Presented in Table 4 are the maximum likelihood estimates of the factors determining TFP of yam farmers in the studied area. The diagnostic statistics viz. LR chi2 is significant at 1% risk level, implying that the model is the best fit and appropriate for the specified equation; and the predictors included in the model are different from zero. In addition, the test for multicollinearity showed no presence of multicollinearity between the predictors as evident from the variance inflation factors (VIF) for each predictor which was less than 10.0. For normality test of the residual, the residual distribution was not normal as evident from the chi2 test statistic which was different from zero at 10% probability level. However, literature showed that non-normality in the distribution of residuals is not considered a serious problem because in most cases data are not normally distributed. The variables shown to have a significant influence on the TFP as evident from risk level of less or equal to 10% were age, marital status, education, household size, size of operational holding, co-operative membership, access to credit, extension contact and land ownership status. The estimated coefficient of age exhibited direct relationship and was significant at 5% risk level, meaning that TFP increases as farmer’s age advance. The marginal and elasticity implications of an increase in farmer’s age will translate to an increase in their TFP by 0.0067 and 0.43 respectively. Several kinds of literature have reported the effectiveness of youthful age on enhanced productivity given that this age category is composed of able-bodied men with ample energy to execute different farm operations effectively and even withstand the rigorous nature which characterizes yam production. The estimated coefficient of marital status exhibited a direct relationship with TFP and was significant at 10% risk level, implying that TFP of married farmers is more than that of their counterparts who are not married. The marginal and elasticity implications of been married will be increase in TFP of yam production by 0.079 and 0.112 respectively. The estimated coefficient of farmers’ education has a direct relationship with TFP and was significant at 1% risk level, implying that farmers with formal education are more productive in their input mix to maximize output when compared with their counterparts with no formal education. The marginal and elasticity implications of having a formal education will increase TFP of yam production by 0.023 and 0.037 respectively. Finding confirms that formal education motivates farmers to acquire and utilize innovation effectively. This result is in conformity with the assumption that formal education encouraged adoption of improved yam technologies which would in turn increase TFP of yam production. Attainment of formal education would directly enhance the ability of the farmers to adopt more advanced yam technologies and management technique thereby achieving higher TFP in yam enterprise. The estimated coefficient of household size exhibited an inverse relationship and was significant at 5% risk level, meaning that farmers with large household size would be less productivity when compared to their counterparts with small family holdings. This will occur if the farming household is dominated by vulnerable and weak people thereby rendering their effects with respect to farm labour provision not been felt in yam production. The marginal and elasticity implication of increase farm household size would lead to decrease in TFP by 0.0068 and 0.0796 respectively. The result showed the estimated coefficient of operational holding size to have a direct relationship with TFP and was significant at 1% risk level, indicating that farmers with appreciable to a large size of operational holdings would be more productivity. This is in conformity with the assumption that large-scale enterprise if effectively managed benefit from economies of scale, specialization and other pecuniary advantages. The marginal and elasticity implications of a unit increase in the size of operational holding would results in an increase in TFP of yam production by 0.089 and 0.261 respectively. Also, the estimated coefficient of co-operative membership exhibited a direct relationship with TFP, indicating that farmers who belong to the co-operative association(s) would be more productive than those who do not belong to any social association. This assumption holds because the basis of social association is a mutual help, thus availing card-carrying members to benefit from numerous pecuniary advantages viz. input purchase bulk discount, purchasing power, bargaining power for their products, economic and social powers etc. The marginal and elasticity implication of being a member of co-operative association would lead to an increase in TFP by 0.154 and 0.026 respectively. The estimated coefficients of access to credit, extension contact, and land ownership were negatively signed and all significant at 10% probability level, an indication that farmers with access to credit, extension contact and own the land they cultivate will be more productive than their counterparts with none of these aforementioned. The marginal and elasticity implications of farmers with no access to credit, no extension contact and with no title of land ownership would lead to decrease in TFP by 0.11, 0.035; 0.10, 0.02; and 0.08, 0.033, respectively.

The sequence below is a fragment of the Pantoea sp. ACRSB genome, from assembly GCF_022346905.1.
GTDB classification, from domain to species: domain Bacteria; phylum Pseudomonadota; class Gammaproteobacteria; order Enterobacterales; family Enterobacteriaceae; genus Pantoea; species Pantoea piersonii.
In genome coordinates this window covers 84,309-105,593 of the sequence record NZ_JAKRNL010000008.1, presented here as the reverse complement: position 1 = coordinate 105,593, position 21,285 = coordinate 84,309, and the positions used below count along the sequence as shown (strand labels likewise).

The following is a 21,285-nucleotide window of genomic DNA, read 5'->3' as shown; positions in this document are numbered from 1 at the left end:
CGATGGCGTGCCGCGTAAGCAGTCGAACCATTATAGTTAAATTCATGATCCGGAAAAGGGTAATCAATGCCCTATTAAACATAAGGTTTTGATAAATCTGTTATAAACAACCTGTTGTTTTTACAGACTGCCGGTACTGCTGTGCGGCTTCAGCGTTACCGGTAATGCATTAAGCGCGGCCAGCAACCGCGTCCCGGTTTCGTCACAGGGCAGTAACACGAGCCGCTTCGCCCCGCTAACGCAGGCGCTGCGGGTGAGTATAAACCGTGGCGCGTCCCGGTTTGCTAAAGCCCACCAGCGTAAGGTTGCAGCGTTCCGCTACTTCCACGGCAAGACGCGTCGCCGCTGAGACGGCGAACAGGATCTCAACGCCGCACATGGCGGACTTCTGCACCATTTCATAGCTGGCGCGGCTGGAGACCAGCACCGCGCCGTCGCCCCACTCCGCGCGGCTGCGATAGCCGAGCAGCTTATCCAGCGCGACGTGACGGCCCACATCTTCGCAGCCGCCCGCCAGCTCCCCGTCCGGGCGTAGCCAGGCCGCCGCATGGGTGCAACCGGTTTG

Variable Coefficient t-stat Elasticity VIF